Jay Bruce’s agent Matt Sosnick told Mark Sheldon of MLB.com earlier today that his client is open to signing a multi-year contract extension with the Reds. The talented young outfielder is arbitration-eligible for the first time this winter, as he qualifies as a “Super Two.”
“If Jay can get compensated fairly over his arbitration years and into his free agency years, we’re open to it,” Sosnick said. “If it makes financial sense, we’ll look at it. There is no hesitation on Jay’s part to stay in Cincinnati for as long as possible. He loves it there.”
Bruce, who doesn’t even turn 24 until next April, batted .281/.353/.493 with 25 homers, 70 RBI and an 846 OPS in 509 at-bats with the Reds this past season. He went on a ridiculous tear to close out the regular season, slugging 14 home runs over his final 107 plate appearances, including a division-clinching walk off shot against the Astros on September 14. If that isn’t enough, Ultimate Zone Rating (or UZR) ranked Bruce as the best defensive right fielder in all of baseball for 2010.
It appears that Bruce is finally getting comfortable against left-handed pitching, something he struggled with in his first two seasons in the big leagues. If he can sustain this sort of success over the long haul, the Reds may have one of the most complete players in baseball on their hands. It would be wise to at least secure him through his arbitration years and his first year of free agency before he becomes an even bigger offensive force.
Jon Morosi of MLB Network said yesterday that the Detroit Tigers and Chicago Cubs have been engaged in trade talks involving starting pitcher Justin Verlander and catcher Alex Avila. Morosi also noted that the Los Angeles Dodgers have shown interest in Verlander as well. Whether this is idyl chitchatting of serious dispute is unclear, of course. Everything is unclear in the leadup to the deadline.
The veteran right-hander is carrying a 4.50 with a 120/57 K/BB ratio over 124 innings. Verlander impressed last year, finishing second in AL Cy Young Award balloting, but he has fallen back to Earth in 2017. His velocity remains high, however, and it’s not hard to imagine him going on a solid run in a way that could help a contender. He is owed $56 million over the next two seasons, however, and has a $22 million option that could vest for 2020, so negotiations for him could be tough. If the Tigers want talent back, they’ll have to eat salary.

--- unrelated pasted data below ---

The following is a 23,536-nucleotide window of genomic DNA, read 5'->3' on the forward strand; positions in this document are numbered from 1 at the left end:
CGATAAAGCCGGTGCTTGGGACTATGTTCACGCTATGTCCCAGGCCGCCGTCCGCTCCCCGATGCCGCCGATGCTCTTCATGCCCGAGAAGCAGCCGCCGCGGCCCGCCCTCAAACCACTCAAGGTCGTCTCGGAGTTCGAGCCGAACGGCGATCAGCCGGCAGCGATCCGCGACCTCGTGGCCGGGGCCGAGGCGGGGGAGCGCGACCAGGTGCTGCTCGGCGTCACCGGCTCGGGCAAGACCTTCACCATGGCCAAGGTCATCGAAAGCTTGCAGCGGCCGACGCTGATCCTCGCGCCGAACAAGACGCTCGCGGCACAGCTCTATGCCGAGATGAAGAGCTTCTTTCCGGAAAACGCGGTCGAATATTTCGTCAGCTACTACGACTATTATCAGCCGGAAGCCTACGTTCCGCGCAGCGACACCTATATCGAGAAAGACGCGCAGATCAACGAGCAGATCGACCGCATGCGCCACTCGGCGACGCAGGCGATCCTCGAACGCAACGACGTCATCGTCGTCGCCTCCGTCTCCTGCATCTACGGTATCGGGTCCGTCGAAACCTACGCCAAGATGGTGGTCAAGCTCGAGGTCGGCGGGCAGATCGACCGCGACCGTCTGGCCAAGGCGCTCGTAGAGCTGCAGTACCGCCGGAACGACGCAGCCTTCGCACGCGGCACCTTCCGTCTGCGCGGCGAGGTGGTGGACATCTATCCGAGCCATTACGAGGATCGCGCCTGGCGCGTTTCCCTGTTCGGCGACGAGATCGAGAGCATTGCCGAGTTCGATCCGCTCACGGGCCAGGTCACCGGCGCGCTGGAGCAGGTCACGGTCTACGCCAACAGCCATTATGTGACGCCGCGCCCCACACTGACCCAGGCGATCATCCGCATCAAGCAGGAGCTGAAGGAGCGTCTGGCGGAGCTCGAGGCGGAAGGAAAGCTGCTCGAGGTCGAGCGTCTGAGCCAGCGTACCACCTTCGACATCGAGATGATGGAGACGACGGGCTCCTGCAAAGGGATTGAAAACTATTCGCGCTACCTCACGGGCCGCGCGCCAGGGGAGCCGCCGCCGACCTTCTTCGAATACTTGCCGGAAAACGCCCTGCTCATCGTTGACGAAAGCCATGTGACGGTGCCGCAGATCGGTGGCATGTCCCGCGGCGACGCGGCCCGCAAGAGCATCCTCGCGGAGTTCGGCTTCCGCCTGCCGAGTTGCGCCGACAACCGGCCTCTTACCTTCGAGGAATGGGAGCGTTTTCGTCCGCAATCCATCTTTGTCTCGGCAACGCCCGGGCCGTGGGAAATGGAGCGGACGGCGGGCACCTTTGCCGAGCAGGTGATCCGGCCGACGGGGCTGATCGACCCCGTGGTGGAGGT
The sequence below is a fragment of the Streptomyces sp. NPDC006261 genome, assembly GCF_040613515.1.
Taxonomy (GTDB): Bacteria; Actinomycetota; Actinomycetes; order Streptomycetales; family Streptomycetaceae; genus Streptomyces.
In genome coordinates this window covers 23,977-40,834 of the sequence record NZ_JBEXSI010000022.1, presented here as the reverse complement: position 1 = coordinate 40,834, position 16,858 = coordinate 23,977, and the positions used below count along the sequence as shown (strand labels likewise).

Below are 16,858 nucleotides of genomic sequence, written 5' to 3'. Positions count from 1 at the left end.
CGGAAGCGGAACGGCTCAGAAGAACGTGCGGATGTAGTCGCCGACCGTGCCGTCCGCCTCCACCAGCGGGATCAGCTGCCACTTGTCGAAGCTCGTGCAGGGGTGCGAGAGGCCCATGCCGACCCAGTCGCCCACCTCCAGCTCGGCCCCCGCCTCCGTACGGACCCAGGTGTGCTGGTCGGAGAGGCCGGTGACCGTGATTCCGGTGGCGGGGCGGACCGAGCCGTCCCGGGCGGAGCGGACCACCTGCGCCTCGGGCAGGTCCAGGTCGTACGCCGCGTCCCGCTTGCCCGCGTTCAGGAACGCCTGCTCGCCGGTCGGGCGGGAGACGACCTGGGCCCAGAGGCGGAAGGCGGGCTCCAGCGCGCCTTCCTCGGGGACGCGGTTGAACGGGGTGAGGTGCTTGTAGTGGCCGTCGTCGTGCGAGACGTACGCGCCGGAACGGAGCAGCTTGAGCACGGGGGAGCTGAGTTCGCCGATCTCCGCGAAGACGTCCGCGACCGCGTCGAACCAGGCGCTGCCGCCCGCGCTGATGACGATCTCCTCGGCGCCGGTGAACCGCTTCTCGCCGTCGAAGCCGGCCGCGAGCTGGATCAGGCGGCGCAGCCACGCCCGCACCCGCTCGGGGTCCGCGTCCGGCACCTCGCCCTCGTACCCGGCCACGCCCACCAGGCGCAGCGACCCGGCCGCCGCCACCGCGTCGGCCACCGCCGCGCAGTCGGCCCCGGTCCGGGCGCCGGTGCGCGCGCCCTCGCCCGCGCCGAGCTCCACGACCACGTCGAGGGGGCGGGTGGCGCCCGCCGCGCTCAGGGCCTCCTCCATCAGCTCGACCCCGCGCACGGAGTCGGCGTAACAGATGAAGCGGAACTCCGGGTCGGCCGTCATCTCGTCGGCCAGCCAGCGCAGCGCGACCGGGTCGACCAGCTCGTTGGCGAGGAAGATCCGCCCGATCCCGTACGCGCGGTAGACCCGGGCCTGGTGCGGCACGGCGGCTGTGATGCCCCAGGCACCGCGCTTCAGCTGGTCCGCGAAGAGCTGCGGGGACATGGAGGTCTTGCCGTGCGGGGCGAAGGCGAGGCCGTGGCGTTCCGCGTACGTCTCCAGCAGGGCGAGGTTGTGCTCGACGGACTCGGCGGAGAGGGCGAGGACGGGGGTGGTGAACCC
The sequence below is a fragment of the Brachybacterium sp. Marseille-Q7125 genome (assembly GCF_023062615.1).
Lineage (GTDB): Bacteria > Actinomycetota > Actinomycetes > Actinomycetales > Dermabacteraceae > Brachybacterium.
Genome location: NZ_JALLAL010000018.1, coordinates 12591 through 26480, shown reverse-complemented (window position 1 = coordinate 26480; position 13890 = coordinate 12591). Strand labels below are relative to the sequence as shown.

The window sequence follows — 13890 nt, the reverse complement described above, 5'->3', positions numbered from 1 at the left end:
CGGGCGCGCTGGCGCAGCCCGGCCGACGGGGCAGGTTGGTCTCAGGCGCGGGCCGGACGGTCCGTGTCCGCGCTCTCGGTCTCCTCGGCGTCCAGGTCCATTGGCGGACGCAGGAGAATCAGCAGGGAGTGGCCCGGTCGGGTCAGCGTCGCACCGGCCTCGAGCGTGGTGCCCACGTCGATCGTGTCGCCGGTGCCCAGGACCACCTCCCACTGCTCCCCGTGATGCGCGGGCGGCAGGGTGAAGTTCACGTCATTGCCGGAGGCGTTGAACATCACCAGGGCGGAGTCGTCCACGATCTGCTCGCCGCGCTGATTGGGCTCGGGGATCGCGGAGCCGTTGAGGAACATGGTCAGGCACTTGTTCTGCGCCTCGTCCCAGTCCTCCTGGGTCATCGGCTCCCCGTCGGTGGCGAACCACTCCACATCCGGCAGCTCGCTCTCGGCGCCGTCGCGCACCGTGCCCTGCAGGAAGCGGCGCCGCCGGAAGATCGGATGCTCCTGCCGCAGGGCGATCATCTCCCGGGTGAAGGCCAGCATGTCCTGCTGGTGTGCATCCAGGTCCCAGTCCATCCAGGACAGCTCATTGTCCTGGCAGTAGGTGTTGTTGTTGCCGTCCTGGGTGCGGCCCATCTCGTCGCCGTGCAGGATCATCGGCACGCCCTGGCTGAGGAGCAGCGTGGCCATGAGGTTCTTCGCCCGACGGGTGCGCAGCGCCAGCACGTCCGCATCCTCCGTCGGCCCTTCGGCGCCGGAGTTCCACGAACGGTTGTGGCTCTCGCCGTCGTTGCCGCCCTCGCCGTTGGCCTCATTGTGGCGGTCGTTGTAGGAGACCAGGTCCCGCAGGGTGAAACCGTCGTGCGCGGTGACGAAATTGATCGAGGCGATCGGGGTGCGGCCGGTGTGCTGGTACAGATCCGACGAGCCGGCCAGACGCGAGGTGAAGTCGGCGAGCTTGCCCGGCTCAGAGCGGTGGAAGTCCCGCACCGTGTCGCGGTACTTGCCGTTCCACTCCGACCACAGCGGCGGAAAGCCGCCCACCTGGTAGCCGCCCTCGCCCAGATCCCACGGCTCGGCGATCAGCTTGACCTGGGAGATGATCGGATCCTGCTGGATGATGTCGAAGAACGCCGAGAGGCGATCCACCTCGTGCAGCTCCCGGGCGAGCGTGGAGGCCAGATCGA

Verlander got an ovation from a Detroit crowd last night which seemed to sense that, yes, it’s possible he pitched his last game for the Tigers. Given that he has 10/5 rights, allowing him to veto any trade, that decision is ultimately up to him. It’s not hard to imagine him accepting a trade to a contender, however.
We wait see.
The Dodgers beat the Twins last night thanks to a Cody Bellinger three-run homer. But Bellinger was not the only Dodgers rookie who had a notable game. A far more unconventional one is worth mentioning as well.
That rookie is reliever Edward Paredes, who made his big league debut last night. What makes him unconventional: he’s 30. Turns 31 in September, actually. Paredes pitched professionally for 12 years before making it to The Show. Most of that time was in the affiliated minors in the Mariners, Indians, Angels and Dodgers organizations. He spent time in the independent Atlantic League in 2013-15 as well.
Paredes did not do anything heroic last night. It was more of a right place/right time kind of appearance, retiring the side in order with a fly out, line out and a ground out and remaining the pitcher of record while Bellinger hit that three-run homer. That’s enough for a W, though. A W that Paredes waited a lot longer for than most pitchers who notch one in the bigs.